While the beachfront mansions and other luxury homes have seen demand fall off after being hit hard by the financial crisis, the lower to middle range properties are seeing demand increase dramatically.

In Melbourne, for example, the bottom sector has even gained in value over that time period, boosted by the resurgence of the younger first homebuyer sector.

"There's already mounting evidence that first homebuyers are venturing back into the market and reasonably priced stock is starting to move," said Tim Lawless, national research director with RP Data.

"The competition for reasonably priced and strategically located properties is likely to intensify over the coming months as the window of opportunity closes at the end of June with regard to the increased First Home Owner Grant. Investors will be competing for the same housing stock as first homebuyers, due to the low risk profile and strong yields these properties provide," said Lawless.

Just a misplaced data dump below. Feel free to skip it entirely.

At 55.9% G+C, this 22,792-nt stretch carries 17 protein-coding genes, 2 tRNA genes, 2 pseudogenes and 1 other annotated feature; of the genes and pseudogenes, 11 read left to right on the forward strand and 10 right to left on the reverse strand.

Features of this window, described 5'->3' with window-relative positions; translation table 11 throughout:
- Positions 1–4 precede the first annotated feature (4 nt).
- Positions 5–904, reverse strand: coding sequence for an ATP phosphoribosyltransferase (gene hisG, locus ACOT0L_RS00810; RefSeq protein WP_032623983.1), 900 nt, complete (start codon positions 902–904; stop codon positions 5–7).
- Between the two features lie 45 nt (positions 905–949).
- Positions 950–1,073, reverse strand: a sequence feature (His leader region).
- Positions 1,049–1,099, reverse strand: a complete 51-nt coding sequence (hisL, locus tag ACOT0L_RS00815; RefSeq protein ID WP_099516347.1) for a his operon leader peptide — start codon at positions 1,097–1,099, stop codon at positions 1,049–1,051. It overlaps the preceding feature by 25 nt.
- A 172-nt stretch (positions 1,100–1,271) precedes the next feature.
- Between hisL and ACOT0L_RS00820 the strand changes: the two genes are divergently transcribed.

The healthy demand at the lower is in stark contrast with the poor performance of top end properties. Once considered safe havens, demand for Australia's prestige homes have fallen sharply and is set to weaken even further amid the worsening impact of the global financial crisis.

The top 10% of properties based on price have shown the largest decline in median prices over last year according to RP Data. In Sydney, the median price of the top 10% of properties has dropped by almost 20% to $1.29 million in December 2008."

Melbourne prime properties recorded a 15% drop in values while Brisbane saw a 9% drop in value for the top end properties.

Lawless said the combination of margin calls, plunging share markets and company profits hitting rock bottom as well as lower executive bonuses made it harder for people to service such a high debt.

"Without any real improvement in business conditions in sight just yet, it is likely that demand for prestige homes will remain relatively low. This segment of the market is forecast to be one of the weakest along with the tourism-driven markets during 2009," he said.